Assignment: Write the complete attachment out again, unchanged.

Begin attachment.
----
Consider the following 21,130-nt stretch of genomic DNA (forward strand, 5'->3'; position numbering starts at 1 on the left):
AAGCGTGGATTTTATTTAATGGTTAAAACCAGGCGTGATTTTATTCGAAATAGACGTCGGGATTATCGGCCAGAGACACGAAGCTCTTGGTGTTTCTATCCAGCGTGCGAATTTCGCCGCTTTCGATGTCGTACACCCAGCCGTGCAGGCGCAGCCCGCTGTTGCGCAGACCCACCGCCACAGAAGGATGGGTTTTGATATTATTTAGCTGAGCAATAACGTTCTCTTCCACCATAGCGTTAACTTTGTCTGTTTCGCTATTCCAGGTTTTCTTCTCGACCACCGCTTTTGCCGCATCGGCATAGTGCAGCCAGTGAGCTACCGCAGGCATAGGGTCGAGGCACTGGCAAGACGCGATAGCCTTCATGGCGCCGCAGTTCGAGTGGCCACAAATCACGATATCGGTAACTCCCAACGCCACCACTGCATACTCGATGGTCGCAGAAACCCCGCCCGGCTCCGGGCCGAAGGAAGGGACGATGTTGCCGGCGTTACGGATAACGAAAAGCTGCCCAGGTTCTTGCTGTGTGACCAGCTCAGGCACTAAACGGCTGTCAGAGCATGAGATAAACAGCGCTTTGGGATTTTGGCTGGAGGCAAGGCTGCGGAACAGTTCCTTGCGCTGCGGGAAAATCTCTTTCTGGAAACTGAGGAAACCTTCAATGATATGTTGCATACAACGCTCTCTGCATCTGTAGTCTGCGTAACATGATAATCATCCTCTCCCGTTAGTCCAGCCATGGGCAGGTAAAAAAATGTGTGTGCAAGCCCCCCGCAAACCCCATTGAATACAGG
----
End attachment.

Consider the following 21,130-nt stretch of genomic DNA (forward strand, 5'->3'; position numbering starts at 1 on the left):
AAGCGTGGATTTTATTTAATGGTTAAAACCAGGCGTGATTTTATTCGAAATAGACGTCGGGATTATCGGCCAGAGACACGAAGCTCTTGGTGTTTCTATCCAGCGTGCGAATTTCGCCGCTTTCGATGTCGTACACCCAGCCGTGCAGGCGCAGCCCGCTGTTGCGCAGACCCACCGCCACAGAAGGATGGGTTTTGATATTATTTAGCTGAGCAATAACGTTCTCTTCCACCATAGCGTTAACTTTGTCTGTTTCGCTATTCCAGGTTTTCTTCTCGACCACCGCTTTTGCCGCATCGGCATAGTGCAGCCAGTGAGCTACCGCAGGCATAGGGTCGAGGCACTGGCAAGACGCGATAGCCTTCATGGCGCCGCAGTTCGAGTGGCCACAAATCACGATATCGGTAACTCCCAACGCCACCACTGCATACTCGATGGTCGCAGAAACCCCGCCCGGCTCCGGGCCGAAGGAAGGGACGATGTTGCCGGCGTTACGGATAACGAAAAGCTGCCCAGGTTCTTGCTGTGTGACCAGCTCAGGCACTAAACGGCTGTCAGAGCATGAGATAAACAGCGCTTTGGGATTTTGGCTGGAGGCAAGGCTGCGGAACAGTTCCTTGCGCTGCGGGAAAATCTCTTTCTGGAAACTGAGGAAACCTTCAATGATATGTTGCATACAACGCTCTCTGCATCTGTAGTCTGCGTAACATGATAATCATCCTCTCCCGTTAGTCCAGCCATGGGCAGGTAAAAAAATGTGTGTGCAAGCCCCCCGCAAACCCCATTGAATACAGG